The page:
for some positive constant γ. In this way, the dynamic range of the weight vector is better controlled.
The receiver 30 takes a fully parallel design approach. Alternatively, eg units 34-1 to 34-N can be replaced by a single unit that is able to produce an output at a higher rate, eg N times faster. Such serialization approach can be followed for implementing any unit appearing in multiple copies in
The multi-antenna receiver 30 can be adapted for use in a single carrier communication system according to the present invention by avoiding the quantization function in the Decision Making Units 35-1 to 35-N and feeding the produced N soft logic levels to an inverse fast Fourier transformer. The output N time-domain soft logic levels are then quantized to produce the desired hard logic levels.
Another preferred embodiment of the diversity combiner according to the present invention concerns a receiver serving a number of J simultaneous communication links sharing the same frequency spectrum or overlapping frequency spectrums. The objective of this embodiment is to support multiple communication links with spatially separated users that share essentially the same spectrum and time frame. For example, spatial division multiple access (SDMA) systems are based on this notion. The receiver is equipped with an antenna array of K elements and employs symbols of N subcarriers.
The method described below assumes that the receiver knows the channel characteristics of the J different communication links. This information for example can be extracted by means of training sequences respective to the different links that are transmitted at distinct time intervals. In particular, if the receiver is used in a multi-carrier signal communications system, the frequency responses associated to the J communication links can be computed as follows:
and C_{n} ^{(j)}, n=1, . . . , N represents the j^{th }communication link training sequence and E_{nk} ^{(j)}, n=1, . . . , N represents the corresponding frequency domain sample received at the k^{th }antenna.
The data symbols are transmitted simultaneously implying that a received frequency domain data sample E_{n }carries information from J different sources, where E_{n }is a row vector of length K as described with reference to
W_{n}=[W_{n} ^{(1)}W_{n} ^{(2) }. . . W_{n} ^{(J)}], n=1, . . . , N (17)
Similarly, let H_{n }denote the J×K matrix
H_{n}=[H_{n} ^{(1)T}H_{n} ^{(2)T } . . . H _{n} ^{(J)T}]^{T}, n=1, . . . , N (18)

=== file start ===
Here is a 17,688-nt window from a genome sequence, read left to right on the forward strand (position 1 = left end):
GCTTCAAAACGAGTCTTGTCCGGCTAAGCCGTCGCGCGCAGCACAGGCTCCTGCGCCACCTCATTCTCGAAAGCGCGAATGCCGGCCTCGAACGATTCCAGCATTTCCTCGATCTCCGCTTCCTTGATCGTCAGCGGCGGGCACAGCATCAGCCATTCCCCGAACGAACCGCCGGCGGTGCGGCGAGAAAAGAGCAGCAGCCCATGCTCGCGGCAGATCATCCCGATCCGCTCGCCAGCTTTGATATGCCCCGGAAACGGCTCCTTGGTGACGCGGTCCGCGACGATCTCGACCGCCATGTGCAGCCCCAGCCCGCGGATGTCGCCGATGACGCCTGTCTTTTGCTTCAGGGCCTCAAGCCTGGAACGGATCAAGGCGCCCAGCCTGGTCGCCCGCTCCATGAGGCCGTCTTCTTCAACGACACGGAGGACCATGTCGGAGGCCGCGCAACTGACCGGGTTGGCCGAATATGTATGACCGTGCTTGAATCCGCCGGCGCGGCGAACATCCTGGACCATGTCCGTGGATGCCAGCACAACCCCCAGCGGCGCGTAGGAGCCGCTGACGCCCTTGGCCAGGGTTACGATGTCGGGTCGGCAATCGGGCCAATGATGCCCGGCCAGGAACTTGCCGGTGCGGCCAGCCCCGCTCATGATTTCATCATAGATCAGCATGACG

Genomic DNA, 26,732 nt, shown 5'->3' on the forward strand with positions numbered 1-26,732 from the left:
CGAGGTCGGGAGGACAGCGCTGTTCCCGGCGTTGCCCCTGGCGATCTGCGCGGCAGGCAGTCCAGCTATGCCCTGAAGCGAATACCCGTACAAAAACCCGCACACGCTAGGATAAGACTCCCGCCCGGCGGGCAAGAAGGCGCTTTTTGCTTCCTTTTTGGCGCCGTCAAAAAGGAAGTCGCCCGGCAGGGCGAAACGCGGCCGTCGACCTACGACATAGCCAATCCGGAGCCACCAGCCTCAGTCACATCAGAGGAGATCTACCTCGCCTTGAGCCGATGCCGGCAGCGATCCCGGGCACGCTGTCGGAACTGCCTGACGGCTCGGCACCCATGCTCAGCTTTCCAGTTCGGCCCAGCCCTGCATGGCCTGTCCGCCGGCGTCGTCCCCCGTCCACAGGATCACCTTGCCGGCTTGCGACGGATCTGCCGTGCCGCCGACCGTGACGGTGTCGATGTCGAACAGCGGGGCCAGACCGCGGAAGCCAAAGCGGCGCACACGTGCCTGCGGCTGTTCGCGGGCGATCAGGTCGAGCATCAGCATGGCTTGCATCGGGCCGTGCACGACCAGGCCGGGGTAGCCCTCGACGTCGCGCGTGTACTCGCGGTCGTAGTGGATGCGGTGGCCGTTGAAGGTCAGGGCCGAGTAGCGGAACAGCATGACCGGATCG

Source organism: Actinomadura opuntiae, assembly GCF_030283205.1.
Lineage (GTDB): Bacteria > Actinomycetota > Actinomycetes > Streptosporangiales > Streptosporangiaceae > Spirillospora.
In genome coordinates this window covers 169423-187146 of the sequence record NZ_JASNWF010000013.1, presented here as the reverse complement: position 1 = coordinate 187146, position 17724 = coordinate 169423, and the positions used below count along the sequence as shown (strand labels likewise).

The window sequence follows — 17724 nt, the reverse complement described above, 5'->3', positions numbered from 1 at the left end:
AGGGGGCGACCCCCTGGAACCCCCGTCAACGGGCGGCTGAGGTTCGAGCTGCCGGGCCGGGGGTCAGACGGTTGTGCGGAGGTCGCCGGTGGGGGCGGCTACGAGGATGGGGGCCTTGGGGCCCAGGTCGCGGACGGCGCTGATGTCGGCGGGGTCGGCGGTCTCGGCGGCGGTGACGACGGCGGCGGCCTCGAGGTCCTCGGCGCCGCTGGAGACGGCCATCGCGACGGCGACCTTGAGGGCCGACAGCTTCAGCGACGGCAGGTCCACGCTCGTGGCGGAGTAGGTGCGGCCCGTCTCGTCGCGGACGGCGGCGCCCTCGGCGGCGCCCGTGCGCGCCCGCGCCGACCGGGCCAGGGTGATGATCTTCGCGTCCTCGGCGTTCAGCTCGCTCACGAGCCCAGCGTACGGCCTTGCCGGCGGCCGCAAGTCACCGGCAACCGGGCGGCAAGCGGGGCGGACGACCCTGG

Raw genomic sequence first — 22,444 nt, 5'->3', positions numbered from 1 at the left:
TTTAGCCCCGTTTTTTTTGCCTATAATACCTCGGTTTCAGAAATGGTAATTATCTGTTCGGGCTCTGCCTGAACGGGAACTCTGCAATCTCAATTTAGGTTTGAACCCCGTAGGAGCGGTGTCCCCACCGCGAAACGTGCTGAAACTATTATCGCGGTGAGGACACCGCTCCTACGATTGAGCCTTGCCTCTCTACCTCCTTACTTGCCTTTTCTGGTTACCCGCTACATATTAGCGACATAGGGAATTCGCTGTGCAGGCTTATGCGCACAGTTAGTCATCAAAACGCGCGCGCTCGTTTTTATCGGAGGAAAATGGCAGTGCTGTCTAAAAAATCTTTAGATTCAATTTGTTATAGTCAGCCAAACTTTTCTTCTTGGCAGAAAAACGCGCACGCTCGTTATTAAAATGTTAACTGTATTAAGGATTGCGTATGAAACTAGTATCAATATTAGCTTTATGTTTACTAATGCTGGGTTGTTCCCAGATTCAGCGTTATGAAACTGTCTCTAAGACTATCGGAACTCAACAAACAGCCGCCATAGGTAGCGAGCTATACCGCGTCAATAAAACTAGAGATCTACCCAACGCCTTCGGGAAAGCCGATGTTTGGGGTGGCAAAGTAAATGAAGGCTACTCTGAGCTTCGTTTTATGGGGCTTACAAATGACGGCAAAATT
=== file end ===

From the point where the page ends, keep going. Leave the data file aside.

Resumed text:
and d_{n }denote the vector of size 1×J of the multiple logic levels respective to the multiple communication links:
d_{n}=[{circumflex over (d)}_{n} ^{(1)}{circumflex over (d)}_{n} ^{(2) }. . . {circumflex over (d)}_{n} ^{(J)}], n=1, . . . , N
Also, let the unwanted signal U_{n }be
U_{n}=(E_{n}−d_{n}H_{n})*^{T}, n=1, . . . , N
and the correlation matrix R defined as in equation (6). Consider the following minimization problem:
Minimize W_{n}*^{T}RW_{n} (19)
Subject to H_{n}W_{n}=I_{J} (20)
The solution in this problem is:
W _{n} =R ^{−1} H _{n}*^{T}(H _{n} R ^{−1} H _{n}*^{T})^{−1} ,n=1, . . . , N (21)
For each input sample vector E_{n}, n=1,2, . . . , N the multiple logic levels are jointly detected as follows:
d_{n}=quantize
It deserves noting that in order to avoid the non-singularity of the size J×J matrix (H_{n}R^{−1 }H_{n}*^{T}), the number K of antenna elements should be greater or equal to the number J of communication links. Furthermore, the noise correlation matrix R is common for the evaluation of all J weight vectors (17). Consequently, only one matrix inversion is required for all J communication links. Furthermore, this inversion can be calculated recursively in N steps by using for example the matrix inversion lemma.
In another preferred embodiment of the present invention concerning a diversity combiner that serves a number of J simultaneous communication links sharing the same frequency spectrum, the distinct weight vectors W_{n} ^{(j)},j=1, . . . , J, are computed independently on the basis of
W _{n} ^{(j)}=(H _{n} ^{(j)} R ^{−1} H _{n} ^{(j)}*^{T})^{−1} R ^{−1} H _{n} ^{(j)}*^{T} , n=1, . . . , J (23)
where R is a correlation matrix defined as in (6) with unwanted signal U_{n }defined as:
and logic levels:
{circumflex over (d)}_{n} ^{(j)}=quantize
Solving (26), substituting in (25) and stacking together the logic levels respective to the multiple communication links we get:
d _{n}=quantize